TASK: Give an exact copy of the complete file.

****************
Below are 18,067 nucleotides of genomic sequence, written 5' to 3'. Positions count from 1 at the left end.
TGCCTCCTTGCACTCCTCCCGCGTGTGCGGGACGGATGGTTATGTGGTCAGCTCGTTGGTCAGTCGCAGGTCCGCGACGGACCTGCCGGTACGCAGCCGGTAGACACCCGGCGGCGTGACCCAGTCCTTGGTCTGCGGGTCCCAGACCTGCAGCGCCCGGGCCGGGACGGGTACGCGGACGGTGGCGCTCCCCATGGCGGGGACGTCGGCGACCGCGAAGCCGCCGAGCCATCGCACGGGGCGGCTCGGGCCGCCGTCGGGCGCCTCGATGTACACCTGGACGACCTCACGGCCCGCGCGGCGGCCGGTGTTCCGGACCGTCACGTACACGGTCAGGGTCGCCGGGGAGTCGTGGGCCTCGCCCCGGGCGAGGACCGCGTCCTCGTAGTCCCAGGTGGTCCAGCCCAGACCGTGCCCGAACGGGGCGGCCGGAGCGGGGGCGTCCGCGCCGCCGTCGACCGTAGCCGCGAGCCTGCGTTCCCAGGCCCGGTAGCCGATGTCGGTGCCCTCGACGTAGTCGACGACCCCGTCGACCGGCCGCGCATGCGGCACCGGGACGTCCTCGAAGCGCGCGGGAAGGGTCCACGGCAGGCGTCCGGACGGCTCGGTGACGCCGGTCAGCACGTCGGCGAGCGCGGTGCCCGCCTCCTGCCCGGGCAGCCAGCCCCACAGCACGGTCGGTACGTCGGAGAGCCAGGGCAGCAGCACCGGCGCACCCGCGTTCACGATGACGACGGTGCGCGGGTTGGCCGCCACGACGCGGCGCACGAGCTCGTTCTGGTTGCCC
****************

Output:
Below are 18,067 nucleotides of genomic sequence, written 5' to 3'. Positions count from 1 at the left end.
TGCCTCCTTGCACTCCTCCCGCGTGTGCGGGACGGATGGTTATGTGGTCAGCTCGTTGGTCAGTCGCAGGTCCGCGACGGACCTGCCGGTACGCAGCCGGTAGACACCCGGCGGCGTGACCCAGTCCTTGGTCTGCGGGTCCCAGACCTGCAGCGCCCGGGCCGGGACGGGTACGCGGACGGTGGCGCTCCCCATGGCGGGGACGTCGGCGACCGCGAAGCCGCCGAGCCATCGCACGGGGCGGCTCGGGCCGCCGTCGGGCGCCTCGATGTACACCTGGACGACCTCACGGCCCGCGCGGCGGCCGGTGTTCCGGACCGTCACGTACACGGTCAGGGTCGCCGGGGAGTCGTGGGCCTCGCCCCGGGCGAGGACCGCGTCCTCGTAGTCCCAGGTGGTCCAGCCCAGACCGTGCCCGAACGGGGCGGCCGGAGCGGGGGCGTCCGCGCCGCCGTCGACCGTAGCCGCGAGCCTGCGTTCCCAGGCCCGGTAGCCGATGTCGGTGCCCTCGACGTAGTCGACGACCCCGTCGACCGGCCGCGCATGCGGCACCGGGACGTCCTCGAAGCGCGCGGGAAGGGTCCACGGCAGGCGTCCGGACGGCTCGGTGACGCCGGTCAGCACGTCGGCGAGCGCGGTGCCCGCCTCCTGCCCGGGCAGCCAGCCCCACAGCACGGTCGGTACGTCGGAGAGCCAGGGCAGCAGCACCGGCGCACCCGCGTTCACGATGACGACGGTGCGCGGGTTGGCCGCCACGACGCGGCGCACGAGCTCGTTCTGGTTGCCC